Counting on Twitter: Harvard's Web Ecology Project (Part One)

Anyone who has read my blog long knows that I am not big on counting things. Some of it is that I have math anxiety -- a serious vulnerability for someone who spent the first 20 years of his career at MIT! Some of it is that I think people often act as if counting things is the same thing as analyzing things or that the only things that count are things that came be counted. I often wage a one-man struggle against the push to quantify the universe -- perhaps as if (arbitrary science fiction reference warning) the world would end if we could just capture all of the billions of names of God. That said, I am finding myself mellow more than a little now that I am at USC, am watching my former graduate students struggle to grasp quantitative methods, and getting to know some of my office mates and colleagues who count things for a living. And there is a particularly value in trying to understand the scale on which certain changes in our communication environment are occurring -- at least to capture some order of their magnitude. And that's why I have been following with some interest the emergence of a research team at Harvard focused on understanding Twitter and its place in the "web ecology." Many members of the team are graduate students I worked with in a range of capacities during my time at MIT and have come to value their insights into digital media. Their data is already helping me to reframe some of the thinking I am doing about spreadable media and knowing how many people come to this blog now through my tweets, my bet is that you will find what they are doing interesting as well. In this first installment, the responses come from Dharmishta Rood, who I met through the Knight news challenge a few years ago and who took several of my classes during my final year at MIT. I featured one of her essays on the blog last spring. Next time, she will be joined by some other members of the research team.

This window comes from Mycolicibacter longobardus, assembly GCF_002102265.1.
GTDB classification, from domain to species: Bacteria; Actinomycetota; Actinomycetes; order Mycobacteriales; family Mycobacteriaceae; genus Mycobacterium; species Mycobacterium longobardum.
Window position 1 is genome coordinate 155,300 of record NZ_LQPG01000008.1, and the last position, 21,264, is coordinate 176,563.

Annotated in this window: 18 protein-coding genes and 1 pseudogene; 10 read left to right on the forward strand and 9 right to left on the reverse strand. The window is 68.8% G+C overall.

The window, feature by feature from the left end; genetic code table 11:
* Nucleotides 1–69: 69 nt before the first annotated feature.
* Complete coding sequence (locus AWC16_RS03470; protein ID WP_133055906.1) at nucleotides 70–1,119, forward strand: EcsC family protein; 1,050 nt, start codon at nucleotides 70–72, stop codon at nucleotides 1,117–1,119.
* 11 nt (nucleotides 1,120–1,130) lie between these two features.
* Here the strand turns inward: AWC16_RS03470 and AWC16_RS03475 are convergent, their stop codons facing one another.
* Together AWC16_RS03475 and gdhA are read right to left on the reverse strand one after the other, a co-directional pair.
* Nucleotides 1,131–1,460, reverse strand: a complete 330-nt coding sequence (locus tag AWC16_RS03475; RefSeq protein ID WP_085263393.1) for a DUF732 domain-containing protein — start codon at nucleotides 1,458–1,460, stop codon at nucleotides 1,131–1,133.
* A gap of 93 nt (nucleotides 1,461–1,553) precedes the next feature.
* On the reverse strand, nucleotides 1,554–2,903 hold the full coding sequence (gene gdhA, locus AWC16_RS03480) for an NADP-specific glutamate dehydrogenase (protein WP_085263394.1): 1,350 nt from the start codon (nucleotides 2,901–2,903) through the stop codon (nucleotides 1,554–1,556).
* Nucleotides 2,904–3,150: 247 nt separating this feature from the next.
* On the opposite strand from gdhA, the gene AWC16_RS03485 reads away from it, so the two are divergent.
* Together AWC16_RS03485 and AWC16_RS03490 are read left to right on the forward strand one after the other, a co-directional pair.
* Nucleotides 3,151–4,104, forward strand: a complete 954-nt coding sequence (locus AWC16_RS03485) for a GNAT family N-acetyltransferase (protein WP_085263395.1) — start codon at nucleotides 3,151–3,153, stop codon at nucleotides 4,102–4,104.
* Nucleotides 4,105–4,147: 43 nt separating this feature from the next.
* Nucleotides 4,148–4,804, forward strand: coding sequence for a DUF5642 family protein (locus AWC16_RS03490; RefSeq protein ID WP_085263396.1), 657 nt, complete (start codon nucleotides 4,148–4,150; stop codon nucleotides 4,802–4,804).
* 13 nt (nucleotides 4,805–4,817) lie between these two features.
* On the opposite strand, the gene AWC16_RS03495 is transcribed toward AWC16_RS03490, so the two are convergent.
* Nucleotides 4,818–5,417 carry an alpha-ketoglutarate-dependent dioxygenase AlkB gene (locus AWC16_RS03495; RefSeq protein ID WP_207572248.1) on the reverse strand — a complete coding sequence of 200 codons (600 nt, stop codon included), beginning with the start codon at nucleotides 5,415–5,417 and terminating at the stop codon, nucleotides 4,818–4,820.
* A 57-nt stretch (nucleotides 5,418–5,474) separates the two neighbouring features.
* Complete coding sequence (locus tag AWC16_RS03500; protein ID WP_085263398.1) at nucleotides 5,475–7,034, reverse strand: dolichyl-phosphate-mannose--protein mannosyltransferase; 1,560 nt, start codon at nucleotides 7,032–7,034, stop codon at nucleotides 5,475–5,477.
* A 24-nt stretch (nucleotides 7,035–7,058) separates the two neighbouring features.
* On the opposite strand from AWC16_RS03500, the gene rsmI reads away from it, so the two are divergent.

What do you mean by web ecology? What does the name of your group tell us about the assumptions guiding your research?

We summarize our research by the statement that Web Ecology studies the relationship of the nature of data and the behavior of actors on the internet.

Web Ecology as a field, rather than focusing on the Internet from various fields such as Sociology, Humanities, Business or Media Studies, focuses on the Web itself, combining methodologies from multiple, often interrelated disciplines, to decipher activity online both quantitatively and qualitatively. In our personal research practices we frequently use large-scale data mining to inform our research questions and to further our understanding about the cultures and communities evident online. In addition to providing quantitative analysis about the social layer of the web, we see our role as Web Ecologists to provide tools for other Web Ecologists in an open manner for the community of researchers. We also see the advantageous position of this type of resarch for businesses interested in marketing and online presence.